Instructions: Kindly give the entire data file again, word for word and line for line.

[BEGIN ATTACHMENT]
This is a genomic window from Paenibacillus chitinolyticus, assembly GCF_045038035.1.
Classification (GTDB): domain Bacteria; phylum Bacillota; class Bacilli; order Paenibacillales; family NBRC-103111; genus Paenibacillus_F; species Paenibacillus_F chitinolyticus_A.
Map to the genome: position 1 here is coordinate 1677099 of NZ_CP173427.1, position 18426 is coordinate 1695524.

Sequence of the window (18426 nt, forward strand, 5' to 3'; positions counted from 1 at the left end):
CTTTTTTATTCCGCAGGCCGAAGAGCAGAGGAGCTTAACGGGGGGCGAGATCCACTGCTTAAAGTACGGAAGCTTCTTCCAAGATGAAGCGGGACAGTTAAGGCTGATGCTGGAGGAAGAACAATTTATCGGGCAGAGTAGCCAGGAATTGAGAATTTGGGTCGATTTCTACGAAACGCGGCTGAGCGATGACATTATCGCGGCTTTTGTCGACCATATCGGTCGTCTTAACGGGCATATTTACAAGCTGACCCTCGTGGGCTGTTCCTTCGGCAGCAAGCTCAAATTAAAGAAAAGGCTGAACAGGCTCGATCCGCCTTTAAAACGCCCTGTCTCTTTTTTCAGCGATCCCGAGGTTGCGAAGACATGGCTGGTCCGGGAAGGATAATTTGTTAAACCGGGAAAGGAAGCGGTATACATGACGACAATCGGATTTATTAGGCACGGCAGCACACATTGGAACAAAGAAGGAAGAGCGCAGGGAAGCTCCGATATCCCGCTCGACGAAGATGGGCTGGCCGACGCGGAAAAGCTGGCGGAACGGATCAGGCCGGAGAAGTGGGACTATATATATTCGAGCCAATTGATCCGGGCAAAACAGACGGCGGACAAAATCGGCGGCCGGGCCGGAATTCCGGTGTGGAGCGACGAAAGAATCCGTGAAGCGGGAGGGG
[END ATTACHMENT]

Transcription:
This is a genomic window from Paenibacillus chitinolyticus, assembly GCF_045038035.1.
Classification (GTDB): domain Bacteria; phylum Bacillota; class Bacilli; order Paenibacillales; family NBRC-103111; genus Paenibacillus_F; species Paenibacillus_F chitinolyticus_A.
Map to the genome: position 1 here is coordinate 1677099 of NZ_CP173427.1, position 18426 is coordinate 1695524.

Sequence of the window (18426 nt, forward strand, 5' to 3'; positions counted from 1 at the left end):
CTTTTTTATTCCGCAGGCCGAAGAGCAGAGGAGCTTAACGGGGGGCGAGATCCACTGCTTAAAGTACGGAAGCTTCTTCCAAGATGAAGCGGGACAGTTAAGGCTGATGCTGGAGGAAGAACAATTTATCGGGCAGAGTAGCCAGGAATTGAGAATTTGGGTCGATTTCTACGAAACGCGGCTGAGCGATGACATTATCGCGGCTTTTGTCGACCATATCGGTCGTCTTAACGGGCATATTTACAAGCTGACCCTCGTGGGCTGTTCCTTCGGCAGCAAGCTCAAATTAAAGAAAAGGCTGAACAGGCTCGATCCGCCTTTAAAACGCCCTGTCTCTTTTTTCAGCGATCCCGAGGTTGCGAAGACATGGCTGGTCCGGGAAGGATAATTTGTTAAACCGGGAAAGGAAGCGGTATACATGACGACAATCGGATTTATTAGGCACGGCAGCACACATTGGAACAAAGAAGGAAGAGCGCAGGGAAGCTCCGATATCCCGCTCGACGAAGATGGGCTGGCCGACGCGGAAAAGCTGGCGGAACGGATCAGGCCGGAGAAGTGGGACTATATATATTCGAGCCAATTGATCCGGGCAAAACAGACGGCGGACAAAATCGGCGGCCGGGCCGGAATTCCGGTGTGGAGCGACGAAAGAATCCGTGAAGCGGGAGGGG